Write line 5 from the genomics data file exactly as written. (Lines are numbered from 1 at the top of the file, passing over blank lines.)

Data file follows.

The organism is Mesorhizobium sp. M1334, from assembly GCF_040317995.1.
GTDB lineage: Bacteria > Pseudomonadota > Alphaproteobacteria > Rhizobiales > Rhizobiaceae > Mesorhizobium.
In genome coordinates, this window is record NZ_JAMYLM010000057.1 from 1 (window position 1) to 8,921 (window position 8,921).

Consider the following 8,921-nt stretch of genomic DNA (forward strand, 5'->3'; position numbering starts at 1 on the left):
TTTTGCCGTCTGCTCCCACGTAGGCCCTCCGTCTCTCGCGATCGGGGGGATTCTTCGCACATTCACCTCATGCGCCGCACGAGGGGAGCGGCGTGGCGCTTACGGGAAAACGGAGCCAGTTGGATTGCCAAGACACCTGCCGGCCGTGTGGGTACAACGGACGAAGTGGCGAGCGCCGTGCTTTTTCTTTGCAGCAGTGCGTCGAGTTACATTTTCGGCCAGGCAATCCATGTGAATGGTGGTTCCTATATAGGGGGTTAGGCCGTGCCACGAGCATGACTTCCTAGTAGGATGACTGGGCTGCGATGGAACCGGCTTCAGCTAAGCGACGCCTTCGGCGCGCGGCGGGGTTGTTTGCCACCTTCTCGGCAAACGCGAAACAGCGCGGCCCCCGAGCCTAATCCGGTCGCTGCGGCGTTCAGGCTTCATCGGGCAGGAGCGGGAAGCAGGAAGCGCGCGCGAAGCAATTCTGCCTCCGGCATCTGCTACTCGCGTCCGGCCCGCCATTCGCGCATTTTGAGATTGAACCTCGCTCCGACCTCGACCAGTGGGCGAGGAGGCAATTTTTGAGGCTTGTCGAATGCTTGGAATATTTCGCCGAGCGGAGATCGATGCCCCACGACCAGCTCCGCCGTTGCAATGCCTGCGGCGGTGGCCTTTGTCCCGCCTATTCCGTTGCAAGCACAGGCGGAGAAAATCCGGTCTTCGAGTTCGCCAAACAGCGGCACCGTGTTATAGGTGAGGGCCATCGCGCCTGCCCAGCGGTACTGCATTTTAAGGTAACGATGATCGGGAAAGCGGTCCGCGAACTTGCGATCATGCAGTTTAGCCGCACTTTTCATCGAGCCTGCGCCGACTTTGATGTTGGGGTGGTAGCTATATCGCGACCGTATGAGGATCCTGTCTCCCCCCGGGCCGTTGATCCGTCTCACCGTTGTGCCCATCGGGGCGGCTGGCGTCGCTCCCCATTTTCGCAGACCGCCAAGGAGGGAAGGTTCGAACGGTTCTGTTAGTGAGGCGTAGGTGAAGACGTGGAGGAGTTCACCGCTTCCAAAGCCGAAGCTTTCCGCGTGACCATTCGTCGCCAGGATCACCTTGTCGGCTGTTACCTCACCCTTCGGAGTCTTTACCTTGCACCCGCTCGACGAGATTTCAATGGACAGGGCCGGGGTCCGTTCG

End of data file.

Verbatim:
TTTTGCCGTCTGCTCCCACGTAGGCCCTCCGTCTCTCGCGATCGGGGGGATTCTTCGCACATTCACCTCATGCGCCGCACGAGGGGAGCGGCGTGGCGCTTACGGGAAAACGGAGCCAGTTGGATTGCCAAGACACCTGCCGGCCGTGTGGGTACAACGGACGAAGTGGCGAGCGCCGTGCTTTTTCTTTGCAGCAGTGCGTCGAGTTACATTTTCGGCCAGGCAATCCATGTGAATGGTGGTTCCTATATAGGGGGTTAGGCCGTGCCACGAGCATGACTTCCTAGTAGGATGACTGGGCTGCGATGGAACCGGCTTCAGCTAAGCGACGCCTTCGGCGCGCGGCGGGGTTGTTTGCCACCTTCTCGGCAAACGCGAAACAGCGCGGCCCCCGAGCCTAATCCGGTCGCTGCGGCGTTCAGGCTTCATCGGGCAGGAGCGGGAAGCAGGAAGCGCGCGCGAAGCAATTCTGCCTCCGGCATCTGCTACTCGCGTCCGGCCCGCCATTCGCGCATTTTGAGATTGAACCTCGCTCCGACCTCGACCAGTGGGCGAGGAGGCAATTTTTGAGGCTTGTCGAATGCTTGGAATATTTCGCCGAGCGGAGATCGATGCCCCACGACCAGCTCCGCCGTTGCAATGCCTGCGGCGGTGGCCTTTGTCCCGCCTATTCCGTTGCAAGCACAGGCGGAGAAAATCCGGTCTTCGAGTTCGCCAAACAGCGGCACCGTGTTATAGGTGAGGGCCATCGCGCCTGCCCAGCGGTACTGCATTTTAAGGTAACGATGATCGGGAAAGCGGTCCGCGAACTTGCGATCATGCAGTTTAGCCGCACTTTTCATCGAGCCTGCGCCGACTTTGATGTTGGGGTGGTAGCTATATCGCGACCGTATGAGGATCCTGTCTCCCCCCGGGCCGTTGATCCGTCTCACCGTTGTGCCCATCGGGGCGGCTGGCGTCGCTCCCCATTTTCGCAGACCGCCAAGGAGGGAAGGTTCGAACGGTTCTGTTAGTGAGGCGTAGGTGAAGACGTGGAGGAGTTCACCGCTTCCAAAGCCGAAGCTTTCCGCGTGACCATTCGTCGCCAGGATCACCTTGTCGGCTGTTACCTCACCCTTCGGAGTCTTTACCTTGCACCCGCTCGACGAGATTTCAATGGACAGGGCCGGGGTCCGTTCG